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5 Easy food hacks for the New Year

Do you ever ponder what the average daily culinary experience was like in pioneer days? Some of the practices that were usual for prairie families are non-existent to us. For instance, most of us don’t have to travel to a creek or river to get water for cooking (or bathing). Prairie folk had their own food hacks when they were traversing the 2,500+ miles from east to west. For example, children were typically responsible for collecting “cow pies” (i.e. poop patties). They’d dutifully scoop up all the cow droppings they could find and give them to their mothers. It just so happens that when “cow pies” dry in the sun, they make excellent fire starters!

Speaking of cows, some families were fortunate enough to have a milk cow along on their journey to the west. If so, they would fill a pail of milk first thing in the morning, before walking. They’d hang this pail underneath the Conestoga wagon. Throughout the day, the milk in the pail would jostle and tumble around over the rough terrain. By the time evening drew near, the families would choose the location where they planned to bed down for the night.

Once they and others in the caravan formed their circle and started fires to cook supper, they’d remove the pail from the wagon. No longer was there milk inside but butter! In our modern world, everything, including cooking and preparing meals, is about convenience and saving time. We no longer have to fuel an oven with cow poop, thank goodness. Still, learning a few new food hacks for the coming year might put a smile on your face!

Keep instant mashed potatoes on hand for your New Year food hacks

I’ve been cooking and preparing meals for my family for 37 years. As time has passed, I’ve learned how to make healthier choices for ingredients and types of food. I try to stay away from pre-packaged or boxed foods that often contain toxic ingredients. After perusing the internet for new food hacks, though, I just might start keeping a box of instant mashed potatoes on hand in my pantry. As it turns out, you can use a scoop of instant potato flakes to thicken soups and stews! Have you ever misjudged the amount of liquid you add to a pot of soup or stew? You know, just by looking, that it’s going to be too thin. Well, now you can simply toss in a scoop of instant mashed potatoes straight from the box, and stir — it will thicken the pot! (In fact, I’d imagine that leftover homemade mashed potatoes would work just as well!)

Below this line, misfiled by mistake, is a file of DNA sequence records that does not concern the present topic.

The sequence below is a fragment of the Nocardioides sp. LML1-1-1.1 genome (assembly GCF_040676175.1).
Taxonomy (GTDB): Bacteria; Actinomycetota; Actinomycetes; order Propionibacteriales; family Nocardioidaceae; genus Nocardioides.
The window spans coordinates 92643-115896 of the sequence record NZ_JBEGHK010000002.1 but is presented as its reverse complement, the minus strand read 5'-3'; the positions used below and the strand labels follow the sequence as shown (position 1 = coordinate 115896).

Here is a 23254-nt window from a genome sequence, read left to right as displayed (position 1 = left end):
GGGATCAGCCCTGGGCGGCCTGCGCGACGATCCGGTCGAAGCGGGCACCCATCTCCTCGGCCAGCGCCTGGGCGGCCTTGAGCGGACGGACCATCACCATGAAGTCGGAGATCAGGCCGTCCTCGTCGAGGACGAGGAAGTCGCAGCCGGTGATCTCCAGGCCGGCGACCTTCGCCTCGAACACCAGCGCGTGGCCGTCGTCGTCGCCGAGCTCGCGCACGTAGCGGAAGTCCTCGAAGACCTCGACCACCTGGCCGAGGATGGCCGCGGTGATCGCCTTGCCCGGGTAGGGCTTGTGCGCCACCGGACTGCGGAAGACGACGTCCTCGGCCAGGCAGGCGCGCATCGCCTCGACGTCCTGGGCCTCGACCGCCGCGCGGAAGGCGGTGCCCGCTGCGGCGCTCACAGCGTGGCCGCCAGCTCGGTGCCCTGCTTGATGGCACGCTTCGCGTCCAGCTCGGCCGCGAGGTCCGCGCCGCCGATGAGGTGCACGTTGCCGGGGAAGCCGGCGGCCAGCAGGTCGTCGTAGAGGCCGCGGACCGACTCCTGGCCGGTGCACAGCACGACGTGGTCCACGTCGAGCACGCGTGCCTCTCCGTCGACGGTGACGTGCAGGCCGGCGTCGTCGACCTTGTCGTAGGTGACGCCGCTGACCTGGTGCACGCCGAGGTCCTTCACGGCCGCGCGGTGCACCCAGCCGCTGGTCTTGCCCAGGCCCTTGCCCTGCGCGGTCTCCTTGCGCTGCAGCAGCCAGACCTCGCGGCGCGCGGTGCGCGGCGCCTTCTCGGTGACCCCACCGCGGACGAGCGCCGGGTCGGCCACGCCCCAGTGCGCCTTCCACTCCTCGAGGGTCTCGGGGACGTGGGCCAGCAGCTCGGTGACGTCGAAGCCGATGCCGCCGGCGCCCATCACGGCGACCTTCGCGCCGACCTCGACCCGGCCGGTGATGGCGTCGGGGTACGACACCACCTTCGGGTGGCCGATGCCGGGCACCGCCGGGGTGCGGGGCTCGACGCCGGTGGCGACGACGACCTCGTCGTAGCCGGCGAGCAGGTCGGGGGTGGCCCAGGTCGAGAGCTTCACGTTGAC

If you like cookies to be fluffy inside, make this one of your food hacks

A lot of people prefer cookies to have a cake-like consistency on the inside. If that’s your preference, you can cut out half the amount of sugar your cookie recipe calls for. In its place, add a packet of vanilla instant pudding mix! Making this little swap is apparently the perfect way to give cookies a fluffier interior. It’s also supposed to keep cookies softer in storage for a longer period of time. When I read this hack, it made me curious. I’m wondering whether you could choose different flavors of pudding mix for different types of cookies. I just might be doing some experimenting with this one!

Make hard-boiled eggs in an air fryer

We have too many people in our household to use an air fryer for an entire meal. We do, however, use our fryer for add-ons and snacks or appetizers. If you have one of those new, trending oven appliances that include an enormous, commercial-sized air fryer where the broiler drawer usually is on an old-fashioned oven, then maybe you CAN make a whole meal in your fryer.

We have a countertop air fryer that was gifted to us by a friend who didn’t like the fact that she couldn’t cook enough food in it at once to feed her family. My kids love to make quick, single-serving snacks or meals, so we’ve put the gift to good use! One of our favorite things to make in the air fryer for special occasions is stuffed mushrooms! When we have a party, I keep these delicious wonders coming out of the fryer in batches. The platter usually empties as fast as I can fill it! I shared the recipe for air-fried stuffed mushrooms in this post, a while back.